5 Ways to Curb A Crummy Christmas Attitude in Your Child

when an attitude of entitlement rears its ugly head in a natural state, how do we combat it? Check out these ideas for reversing your child’s entitlement attitude– 5 ways to curb a crummy Christmas attitude in your child!

Christmas is a wonderful time of giving. God gave the greatest gift and so we enjoy giving gifts to one another in reflection of his love. But what happens when your child believes they deserve those gifts and an attitude of entitlement exhibits itself? Perhaps it is through a look, a few words like me, my, and mine, or even a strong demand of “what I want for Christmas.”

Proactive parenting obviously focuses on having a thankful heart to curb the above-mentioned scenario. But our precious children are born sinners, right? So when an attitude of entitlement rears its ugly head in a natural state, how do we combat it? Check out these ideas for reversing your child’s entitlement attitude– 5 ways to curb a crummy Christmas attitude in your child!

1. Write out a list of wants vs. needs.

When all you’ve heard is “I want…” and the demand behind the words is overbearing, then teaching your child to understand the difference between wants and needs is essential. My children have brought home this exercise as assigned school homework and each time, it has resulted in wonderful conversation and stimulated thought processes. Draw a line down the middle of the paper

2. Create a gratitude project.

Instead of addressing the attitude directly, announce a new project and build a way to teach the importance of giving thanks. You could decorate a JOY journal or take a nature walk and collect items for a blessings jar. Use an avenue of interest for your child to account for people, ideas, and non-tangible, as well as tangible, items for which to give thanks. If your child loves art, get out the paints. If your child plays an instrument, create some lyrics for a simple song of praise. If you want to try a hand at poetry, make a list of things you’re thankful for and rhyming words to match, then write a poem.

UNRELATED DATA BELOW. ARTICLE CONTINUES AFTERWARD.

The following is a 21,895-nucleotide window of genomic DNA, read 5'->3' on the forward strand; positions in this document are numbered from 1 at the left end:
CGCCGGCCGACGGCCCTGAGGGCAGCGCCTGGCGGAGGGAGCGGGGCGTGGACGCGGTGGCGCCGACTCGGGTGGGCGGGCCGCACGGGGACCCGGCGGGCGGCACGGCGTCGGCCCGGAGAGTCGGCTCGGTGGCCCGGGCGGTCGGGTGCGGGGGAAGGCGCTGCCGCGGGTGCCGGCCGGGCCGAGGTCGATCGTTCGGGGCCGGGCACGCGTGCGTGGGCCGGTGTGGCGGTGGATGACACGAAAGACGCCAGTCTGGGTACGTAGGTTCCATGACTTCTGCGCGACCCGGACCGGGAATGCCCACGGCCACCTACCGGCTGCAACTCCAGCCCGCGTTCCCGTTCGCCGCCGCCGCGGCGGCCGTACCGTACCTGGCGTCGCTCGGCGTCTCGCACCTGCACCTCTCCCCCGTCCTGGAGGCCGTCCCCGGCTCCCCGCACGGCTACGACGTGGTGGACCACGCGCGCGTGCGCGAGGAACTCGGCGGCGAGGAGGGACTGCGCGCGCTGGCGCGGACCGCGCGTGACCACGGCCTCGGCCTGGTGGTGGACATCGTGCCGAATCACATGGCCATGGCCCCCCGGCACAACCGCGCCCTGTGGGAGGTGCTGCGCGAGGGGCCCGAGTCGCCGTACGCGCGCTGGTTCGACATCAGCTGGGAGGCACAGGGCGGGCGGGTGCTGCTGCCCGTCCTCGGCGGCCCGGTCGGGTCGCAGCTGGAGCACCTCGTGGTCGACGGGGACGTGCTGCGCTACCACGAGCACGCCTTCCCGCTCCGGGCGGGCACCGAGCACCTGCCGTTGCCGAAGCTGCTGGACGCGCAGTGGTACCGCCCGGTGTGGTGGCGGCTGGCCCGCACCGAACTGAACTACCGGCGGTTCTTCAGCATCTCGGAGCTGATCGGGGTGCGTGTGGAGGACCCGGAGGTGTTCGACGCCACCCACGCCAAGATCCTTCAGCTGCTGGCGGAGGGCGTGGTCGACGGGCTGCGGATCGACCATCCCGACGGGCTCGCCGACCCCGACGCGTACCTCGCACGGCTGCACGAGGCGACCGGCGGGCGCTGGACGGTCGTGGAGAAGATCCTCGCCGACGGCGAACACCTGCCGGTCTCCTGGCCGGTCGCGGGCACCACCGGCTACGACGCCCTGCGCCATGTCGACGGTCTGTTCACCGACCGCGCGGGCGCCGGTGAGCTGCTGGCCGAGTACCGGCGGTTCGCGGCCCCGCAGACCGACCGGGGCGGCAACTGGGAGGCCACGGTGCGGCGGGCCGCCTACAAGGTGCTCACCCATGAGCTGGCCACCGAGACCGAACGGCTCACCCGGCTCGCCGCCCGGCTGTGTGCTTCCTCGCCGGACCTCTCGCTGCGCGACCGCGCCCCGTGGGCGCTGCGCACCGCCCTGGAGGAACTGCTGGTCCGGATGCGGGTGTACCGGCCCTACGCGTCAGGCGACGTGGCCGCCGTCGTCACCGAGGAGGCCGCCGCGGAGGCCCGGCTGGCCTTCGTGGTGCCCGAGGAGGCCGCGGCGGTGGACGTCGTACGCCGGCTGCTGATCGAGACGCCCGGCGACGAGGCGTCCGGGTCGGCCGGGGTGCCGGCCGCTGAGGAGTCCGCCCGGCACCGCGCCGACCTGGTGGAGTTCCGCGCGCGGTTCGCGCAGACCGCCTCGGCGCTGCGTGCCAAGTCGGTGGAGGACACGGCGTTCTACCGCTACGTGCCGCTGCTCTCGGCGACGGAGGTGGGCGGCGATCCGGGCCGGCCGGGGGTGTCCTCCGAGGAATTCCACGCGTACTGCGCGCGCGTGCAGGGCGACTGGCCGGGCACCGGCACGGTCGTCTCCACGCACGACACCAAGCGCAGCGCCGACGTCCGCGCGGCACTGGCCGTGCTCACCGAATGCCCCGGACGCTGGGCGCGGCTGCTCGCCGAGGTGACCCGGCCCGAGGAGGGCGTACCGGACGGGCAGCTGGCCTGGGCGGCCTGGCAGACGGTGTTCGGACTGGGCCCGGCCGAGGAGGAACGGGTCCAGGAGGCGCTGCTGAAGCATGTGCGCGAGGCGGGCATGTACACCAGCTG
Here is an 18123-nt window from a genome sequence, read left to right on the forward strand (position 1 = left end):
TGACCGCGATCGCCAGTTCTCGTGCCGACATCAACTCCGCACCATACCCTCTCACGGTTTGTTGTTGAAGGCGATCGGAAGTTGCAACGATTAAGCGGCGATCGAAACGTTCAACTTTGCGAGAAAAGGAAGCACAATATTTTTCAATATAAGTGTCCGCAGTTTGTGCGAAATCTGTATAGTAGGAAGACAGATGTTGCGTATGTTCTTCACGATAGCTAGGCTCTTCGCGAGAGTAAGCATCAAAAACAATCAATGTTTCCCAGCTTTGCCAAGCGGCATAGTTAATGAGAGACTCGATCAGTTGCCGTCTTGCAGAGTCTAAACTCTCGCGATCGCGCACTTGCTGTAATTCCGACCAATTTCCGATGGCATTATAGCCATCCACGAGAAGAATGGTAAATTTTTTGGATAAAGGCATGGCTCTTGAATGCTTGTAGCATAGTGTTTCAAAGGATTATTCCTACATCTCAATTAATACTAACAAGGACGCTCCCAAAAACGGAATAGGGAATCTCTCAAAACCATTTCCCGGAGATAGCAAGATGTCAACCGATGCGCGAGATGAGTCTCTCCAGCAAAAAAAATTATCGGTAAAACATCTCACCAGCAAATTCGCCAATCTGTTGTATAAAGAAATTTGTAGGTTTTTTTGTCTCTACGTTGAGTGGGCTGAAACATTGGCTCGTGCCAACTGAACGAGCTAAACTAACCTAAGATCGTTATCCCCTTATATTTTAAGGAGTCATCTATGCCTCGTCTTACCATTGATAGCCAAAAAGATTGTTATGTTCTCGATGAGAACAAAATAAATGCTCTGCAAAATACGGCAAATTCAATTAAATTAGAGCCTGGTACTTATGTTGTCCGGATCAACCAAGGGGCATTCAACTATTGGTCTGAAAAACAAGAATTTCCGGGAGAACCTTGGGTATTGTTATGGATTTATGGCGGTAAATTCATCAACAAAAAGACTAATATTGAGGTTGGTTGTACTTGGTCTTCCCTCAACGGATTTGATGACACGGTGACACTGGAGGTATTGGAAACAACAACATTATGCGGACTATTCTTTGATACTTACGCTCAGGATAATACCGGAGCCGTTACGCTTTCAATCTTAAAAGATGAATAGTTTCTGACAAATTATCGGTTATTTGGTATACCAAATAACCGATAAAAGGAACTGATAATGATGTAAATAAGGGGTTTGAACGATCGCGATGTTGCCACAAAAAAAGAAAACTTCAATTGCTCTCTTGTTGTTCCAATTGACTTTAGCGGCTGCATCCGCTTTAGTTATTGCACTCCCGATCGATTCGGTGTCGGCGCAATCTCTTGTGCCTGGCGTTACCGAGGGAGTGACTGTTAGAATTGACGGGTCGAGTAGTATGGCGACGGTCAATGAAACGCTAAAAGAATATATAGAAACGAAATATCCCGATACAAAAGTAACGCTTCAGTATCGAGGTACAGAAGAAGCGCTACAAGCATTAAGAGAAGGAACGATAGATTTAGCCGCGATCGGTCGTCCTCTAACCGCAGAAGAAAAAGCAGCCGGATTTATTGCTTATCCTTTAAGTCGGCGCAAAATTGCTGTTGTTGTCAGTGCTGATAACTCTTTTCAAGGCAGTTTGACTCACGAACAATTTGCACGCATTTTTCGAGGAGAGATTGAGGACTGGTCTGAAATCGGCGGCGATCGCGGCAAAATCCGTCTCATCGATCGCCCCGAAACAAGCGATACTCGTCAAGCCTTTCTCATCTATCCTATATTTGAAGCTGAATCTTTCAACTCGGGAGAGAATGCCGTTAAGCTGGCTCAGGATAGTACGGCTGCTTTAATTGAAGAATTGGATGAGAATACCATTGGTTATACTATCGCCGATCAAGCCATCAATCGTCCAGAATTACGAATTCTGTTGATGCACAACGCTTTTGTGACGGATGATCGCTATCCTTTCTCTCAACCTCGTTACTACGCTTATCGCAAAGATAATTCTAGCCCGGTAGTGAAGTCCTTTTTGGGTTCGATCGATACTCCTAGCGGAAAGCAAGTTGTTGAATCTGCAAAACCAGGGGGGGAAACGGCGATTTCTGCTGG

3. Serve together as a family.

Join a community project or church ministry and use the experience to teach lessons of gratefulness. I love the initiative our church is promoting for this month titled “HUGS,” which stands for hats, underwear, gloves, and socks. Each church member is encouraged to purchase new items from the list and bring them to church with them on a designated Sunday. The donations are collected and distributed through community channels. Designate a day as a service day and make a list of places you could serve for the day. Take cookies to the nursing home, give the trash collectors bottles of water to drink with a thank you note, or deliver Christmas cards to shut-ins.

4. Use an observatory experience to inspire a giving spirit.

Last summer my home church housed the Compassion Experience and my children were given the opportunity to see what it is like to live in another country. This opportunity resulted in a memory that inspires a giving spirit. Maybe your opportunity is to watch a missions video clip online or host a missionary for dinner. Support an orphan and have your child write a letter to this child.

5. Enjoy a daily devotional to encourage a grateful heart year round.

Every Day a Blessing: A Year of God’s Love

To work on curbing a sense of entitlement year round, this daily devotional, Every Day a Blessing, will encourage grateful hearts and attitudes no matter the season. If you sense an ongoing struggle with a sense of entitlement in your child, then investing a year to read this devotional daily is a wonderful way to work on defeating this attitude for the long haul.

I’d love to know what ways you have discovered to curb a child’s crummy attitude!

By his grace,

Rachel

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2 Comments

  1. We always made it a season of giving and so that’s a huge part of Christmas and our life through the year ??

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